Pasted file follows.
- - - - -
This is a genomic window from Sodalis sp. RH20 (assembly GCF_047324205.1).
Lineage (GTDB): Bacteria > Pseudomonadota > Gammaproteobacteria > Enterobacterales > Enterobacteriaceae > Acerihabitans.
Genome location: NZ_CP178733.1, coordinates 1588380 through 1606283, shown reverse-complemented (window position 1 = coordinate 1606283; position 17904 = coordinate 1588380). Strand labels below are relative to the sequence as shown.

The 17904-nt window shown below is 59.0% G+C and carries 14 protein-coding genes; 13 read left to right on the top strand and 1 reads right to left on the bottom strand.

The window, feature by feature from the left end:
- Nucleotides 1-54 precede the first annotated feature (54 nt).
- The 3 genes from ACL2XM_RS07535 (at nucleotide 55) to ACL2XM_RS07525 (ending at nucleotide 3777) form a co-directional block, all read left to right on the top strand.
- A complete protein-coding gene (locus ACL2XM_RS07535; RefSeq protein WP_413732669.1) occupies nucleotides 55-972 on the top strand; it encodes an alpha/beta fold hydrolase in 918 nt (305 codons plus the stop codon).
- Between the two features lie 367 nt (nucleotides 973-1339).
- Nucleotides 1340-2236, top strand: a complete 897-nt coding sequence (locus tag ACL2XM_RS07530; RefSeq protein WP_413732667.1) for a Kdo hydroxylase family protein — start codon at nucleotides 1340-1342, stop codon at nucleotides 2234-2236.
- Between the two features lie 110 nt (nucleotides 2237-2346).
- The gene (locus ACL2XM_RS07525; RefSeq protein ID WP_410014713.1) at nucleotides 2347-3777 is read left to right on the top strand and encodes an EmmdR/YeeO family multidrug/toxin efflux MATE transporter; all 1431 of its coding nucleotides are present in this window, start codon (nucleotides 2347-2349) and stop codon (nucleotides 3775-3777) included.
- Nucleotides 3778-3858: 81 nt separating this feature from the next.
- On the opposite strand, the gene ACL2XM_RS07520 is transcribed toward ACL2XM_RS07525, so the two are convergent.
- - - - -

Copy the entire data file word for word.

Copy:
This is a genomic window from Sodalis sp. RH20 (assembly GCF_047324205.1).
Lineage (GTDB): Bacteria > Pseudomonadota > Gammaproteobacteria > Enterobacterales > Enterobacteriaceae > Acerihabitans.
Genome location: NZ_CP178733.1, coordinates 1588380 through 1606283, shown reverse-complemented (window position 1 = coordinate 1606283; position 17904 = coordinate 1588380). Strand labels below are relative to the sequence as shown.

The 17904-nt window shown below is 59.0% G+C and carries 14 protein-coding genes; 13 read left to right on the top strand and 1 reads right to left on the bottom strand.

The window, feature by feature from the left end:
- Nucleotides 1-54 precede the first annotated feature (54 nt).
- The 3 genes from ACL2XM_RS07535 (at nucleotide 55) to ACL2XM_RS07525 (ending at nucleotide 3777) form a co-directional block, all read left to right on the top strand.
- A complete protein-coding gene (locus ACL2XM_RS07535; RefSeq protein WP_413732669.1) occupies nucleotides 55-972 on the top strand; it encodes an alpha/beta fold hydrolase in 918 nt (305 codons plus the stop codon).
- Between the two features lie 367 nt (nucleotides 973-1339).
- Nucleotides 1340-2236, top strand: a complete 897-nt coding sequence (locus tag ACL2XM_RS07530; RefSeq protein WP_413732667.1) for a Kdo hydroxylase family protein — start codon at nucleotides 1340-1342, stop codon at nucleotides 2234-2236.
- Between the two features lie 110 nt (nucleotides 2237-2346).
- The gene (locus ACL2XM_RS07525; RefSeq protein ID WP_410014713.1) at nucleotides 2347-3777 is read left to right on the top strand and encodes an EmmdR/YeeO family multidrug/toxin efflux MATE transporter; all 1431 of its coding nucleotides are present in this window, start codon (nucleotides 2347-2349) and stop codon (nucleotides 3775-3777) included.
- Nucleotides 3778-3858: 81 nt separating this feature from the next.
- On the opposite strand, the gene ACL2XM_RS07520 is transcribed toward ACL2XM_RS07525, so the two are convergent.